But when an index fund is actively buying and selling the underlying companies in the marketplace unexpected things can happen, since the index fund becomes an active participant in the market and affects the index price. So it’s no longer a passive index that’s relaying information, instead, it’s an active trader that’s influencing prices.
Imagine that your car’s speedometer didn’t just relay the information about how fast you’re going, but actively told you that you should drive faster/slower, instead of relaying information it’s participating in the “driving”.
Now we have some more insight on how arbitrarily created these indexes are, let’s think about what happens when an index fund has to mimic an index.
Let’s think about what happens within an index fund when the price of a stock within the index goes up/down?
If all the companies moved up and down exactly the same percent the index fund could be passive and wouldn’t need to constantly buy and sell. But the reality is different. Even when an index looks to be going nowhere for years on the surface, the individual companies go through all sorts of crazy gyrations and movements.
This goes to show how disconnected an index can be from what’s actually going on with the individual underlying companies.
When something is aggregated (like an index of lots of companies smushed together) you lose lots of valuable and actionable information.
When prices of the individual companies change the index fund needs to buy/sell to copy the index and mimic the new proportions. If one companies price goes up a lot and anothers falls a large amount relative to each other, the index fund has to buy more of the one that went up (doh!) and sell some of the one that went down (which is not a recipe for the old business adage that I won’t repeat… yet).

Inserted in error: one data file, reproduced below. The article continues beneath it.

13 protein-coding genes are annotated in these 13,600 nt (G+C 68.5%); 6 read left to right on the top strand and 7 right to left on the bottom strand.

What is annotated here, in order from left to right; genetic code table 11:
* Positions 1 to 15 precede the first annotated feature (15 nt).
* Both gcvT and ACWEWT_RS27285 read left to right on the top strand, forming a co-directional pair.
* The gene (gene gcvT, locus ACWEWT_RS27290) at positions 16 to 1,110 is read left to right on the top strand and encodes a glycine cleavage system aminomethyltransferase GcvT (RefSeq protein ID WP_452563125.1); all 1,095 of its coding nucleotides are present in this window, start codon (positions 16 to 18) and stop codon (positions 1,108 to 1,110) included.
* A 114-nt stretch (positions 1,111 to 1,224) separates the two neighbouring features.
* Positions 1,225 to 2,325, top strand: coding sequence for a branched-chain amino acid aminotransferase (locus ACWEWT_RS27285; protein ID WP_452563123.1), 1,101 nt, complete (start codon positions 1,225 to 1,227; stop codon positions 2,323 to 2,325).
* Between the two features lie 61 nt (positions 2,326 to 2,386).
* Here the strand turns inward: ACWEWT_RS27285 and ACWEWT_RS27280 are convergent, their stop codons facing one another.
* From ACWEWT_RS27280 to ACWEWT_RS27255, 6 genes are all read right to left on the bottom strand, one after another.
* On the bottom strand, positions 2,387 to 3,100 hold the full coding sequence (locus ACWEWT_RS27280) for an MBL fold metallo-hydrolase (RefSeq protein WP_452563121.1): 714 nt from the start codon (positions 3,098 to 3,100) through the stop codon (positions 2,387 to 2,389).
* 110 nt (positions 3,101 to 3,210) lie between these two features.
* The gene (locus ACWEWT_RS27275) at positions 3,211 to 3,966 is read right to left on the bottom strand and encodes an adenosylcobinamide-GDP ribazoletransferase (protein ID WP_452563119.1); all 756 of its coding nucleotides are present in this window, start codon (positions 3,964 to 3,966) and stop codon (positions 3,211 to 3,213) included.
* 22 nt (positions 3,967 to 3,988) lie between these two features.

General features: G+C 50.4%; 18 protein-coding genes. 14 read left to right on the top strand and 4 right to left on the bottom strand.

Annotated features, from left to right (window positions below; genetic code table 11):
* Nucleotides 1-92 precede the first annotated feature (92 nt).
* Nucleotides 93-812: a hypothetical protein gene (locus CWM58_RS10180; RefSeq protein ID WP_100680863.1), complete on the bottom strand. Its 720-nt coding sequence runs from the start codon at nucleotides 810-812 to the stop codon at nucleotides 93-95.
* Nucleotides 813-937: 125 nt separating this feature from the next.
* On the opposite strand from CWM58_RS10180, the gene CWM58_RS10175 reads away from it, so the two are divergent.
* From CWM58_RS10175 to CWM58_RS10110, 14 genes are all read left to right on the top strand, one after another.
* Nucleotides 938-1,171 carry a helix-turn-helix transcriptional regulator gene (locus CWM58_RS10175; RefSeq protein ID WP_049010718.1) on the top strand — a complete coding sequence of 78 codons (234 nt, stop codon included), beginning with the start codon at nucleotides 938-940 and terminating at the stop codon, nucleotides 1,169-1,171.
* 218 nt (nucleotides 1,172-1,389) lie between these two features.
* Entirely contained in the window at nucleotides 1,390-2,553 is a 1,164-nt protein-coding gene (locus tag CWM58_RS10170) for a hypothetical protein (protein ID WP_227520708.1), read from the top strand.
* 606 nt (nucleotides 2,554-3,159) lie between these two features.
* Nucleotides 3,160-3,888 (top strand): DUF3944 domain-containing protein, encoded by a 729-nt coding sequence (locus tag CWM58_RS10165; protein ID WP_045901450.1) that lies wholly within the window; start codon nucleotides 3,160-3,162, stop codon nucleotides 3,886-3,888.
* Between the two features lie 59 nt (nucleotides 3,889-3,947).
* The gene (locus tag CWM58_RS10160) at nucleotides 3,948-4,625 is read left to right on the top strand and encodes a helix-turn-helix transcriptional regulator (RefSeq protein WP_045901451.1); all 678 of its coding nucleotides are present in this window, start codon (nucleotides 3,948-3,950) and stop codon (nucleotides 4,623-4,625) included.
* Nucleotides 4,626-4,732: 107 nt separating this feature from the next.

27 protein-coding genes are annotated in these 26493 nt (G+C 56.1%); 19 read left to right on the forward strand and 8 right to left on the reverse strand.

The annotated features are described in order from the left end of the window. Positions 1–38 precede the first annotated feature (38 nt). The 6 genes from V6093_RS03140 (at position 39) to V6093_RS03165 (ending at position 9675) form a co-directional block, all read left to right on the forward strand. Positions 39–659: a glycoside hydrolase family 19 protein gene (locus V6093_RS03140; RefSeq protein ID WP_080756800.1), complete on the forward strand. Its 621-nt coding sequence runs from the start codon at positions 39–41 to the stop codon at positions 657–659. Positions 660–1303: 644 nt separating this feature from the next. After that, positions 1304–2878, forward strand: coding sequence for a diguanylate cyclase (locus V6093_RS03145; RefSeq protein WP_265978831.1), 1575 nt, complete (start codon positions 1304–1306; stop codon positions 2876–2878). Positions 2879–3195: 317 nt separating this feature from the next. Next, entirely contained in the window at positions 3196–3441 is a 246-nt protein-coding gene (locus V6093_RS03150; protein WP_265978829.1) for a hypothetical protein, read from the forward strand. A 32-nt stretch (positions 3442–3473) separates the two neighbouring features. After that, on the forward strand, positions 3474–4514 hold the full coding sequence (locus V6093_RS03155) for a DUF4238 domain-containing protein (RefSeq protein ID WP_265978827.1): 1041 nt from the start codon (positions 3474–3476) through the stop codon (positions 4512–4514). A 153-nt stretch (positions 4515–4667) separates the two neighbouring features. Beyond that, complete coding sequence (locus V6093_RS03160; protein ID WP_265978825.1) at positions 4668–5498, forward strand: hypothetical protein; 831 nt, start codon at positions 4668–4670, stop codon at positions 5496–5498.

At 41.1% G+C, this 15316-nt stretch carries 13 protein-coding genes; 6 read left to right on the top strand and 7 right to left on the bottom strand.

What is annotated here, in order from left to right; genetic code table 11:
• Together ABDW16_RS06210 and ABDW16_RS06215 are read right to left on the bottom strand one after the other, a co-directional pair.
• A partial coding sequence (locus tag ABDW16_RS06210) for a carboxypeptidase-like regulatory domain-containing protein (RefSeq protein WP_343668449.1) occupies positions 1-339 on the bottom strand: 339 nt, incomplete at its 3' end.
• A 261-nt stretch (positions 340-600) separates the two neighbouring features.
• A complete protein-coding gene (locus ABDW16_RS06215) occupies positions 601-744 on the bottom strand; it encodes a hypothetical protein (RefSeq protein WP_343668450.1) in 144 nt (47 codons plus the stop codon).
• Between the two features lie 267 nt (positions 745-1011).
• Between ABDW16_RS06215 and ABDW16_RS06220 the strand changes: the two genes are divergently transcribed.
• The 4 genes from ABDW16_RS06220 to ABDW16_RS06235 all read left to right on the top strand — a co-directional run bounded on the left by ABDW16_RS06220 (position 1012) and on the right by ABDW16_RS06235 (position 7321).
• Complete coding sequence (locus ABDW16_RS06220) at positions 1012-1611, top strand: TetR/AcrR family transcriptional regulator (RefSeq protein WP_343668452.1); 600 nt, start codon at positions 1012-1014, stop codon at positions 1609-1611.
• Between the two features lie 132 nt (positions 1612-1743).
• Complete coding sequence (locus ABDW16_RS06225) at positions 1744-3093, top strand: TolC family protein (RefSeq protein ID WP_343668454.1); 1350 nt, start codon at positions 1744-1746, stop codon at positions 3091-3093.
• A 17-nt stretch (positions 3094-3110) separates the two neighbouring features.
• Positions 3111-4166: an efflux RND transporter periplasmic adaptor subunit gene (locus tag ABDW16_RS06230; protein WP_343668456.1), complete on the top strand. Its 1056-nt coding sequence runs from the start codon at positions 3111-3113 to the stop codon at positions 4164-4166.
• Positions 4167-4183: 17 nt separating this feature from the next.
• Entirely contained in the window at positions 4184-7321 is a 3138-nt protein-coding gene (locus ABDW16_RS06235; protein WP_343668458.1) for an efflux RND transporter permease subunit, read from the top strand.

What about when more people put money into index funds?
Another major instance where buying and selling happens is when investors buy more of the index fund or sell, then the fund needs to buy/sell the stocks it’s holding to balance the weightings.
Does this sound very passive from the funds perspective to you? Not to me, just very mechanical and unemotional. But these mechanics affect prices in the markets, especially in prolonged bear market stampede selling, which we haven’t experienced yet with index funds at this scale.
What about when a company is added or removed to/from the index?
Another instance when very unusual index fund buying/selling happens is when a stock is added/removed from the S&P 500 by the committee.
Massive buying/selling ensues (traders also profit from this inefficiency, since it’s announced ahead of time and what happens to the prices are quite predictable). Studies have shown company stock prices rising 7% shortly after the announcement that they’ll be added to the index and then in the following weeks the prices drop around 2%, adding a net 5% premium for these companies that are now part of the index.
It’s the same company as before, but now since the S&P 500 committee needs to make some changes, it’s worth $200+ million more or less (depending on if it’s getting added or removed) for no reason associated with the fundamentals or future prospects of the company. This happens just because of a committee’s decisions and then the cascading effects because of computers needing to change things up to mimic the index.
[UPDATE 7/10/2019: Perfect timing. Today the S&P500 announced that T-Mobile ($67 billion market cap) will be added to the index because IBM bought Red Hat ($34 billion market cap). Not sure why the committee picked a company almost twice the size, but because of their silliness we get an extreme example. On the day of the announcement T-Mobile’s stock closed 4.6% higher, magically adding $2,900,000,000 (I wrote it out to get a sense of the magnitute of a billion dollars nearly 3 times over) in market value to the company and adding to the indexes bloat]
Let’s think about the size of passive index funds now vs. when they started (in 1975).
Index funds were previously a niche product that had little impact on the prices of companies stock it owned, but now they’ve grown to a massive scale.
Passively managed funds are conservatively 25% of the current $30 trillion U.S. equity market, and that’s not even counting all the closet index funds (i.e. mutual funds and pensions that are labeled “actively managed”, but behave very similarly to index funds and buy and hold the same few stocks in very high proportions).
It’s not only their size but their growth.
People are leaving actively managed mutual funds (with high expenses) in droves, and quickly pouring tremendous amounts of money upfront into passive index funds when changing strategies, and then adding to their investments monthly, which sustains those high prices paid, like adding fuel to a roaring fire to keep it blazing.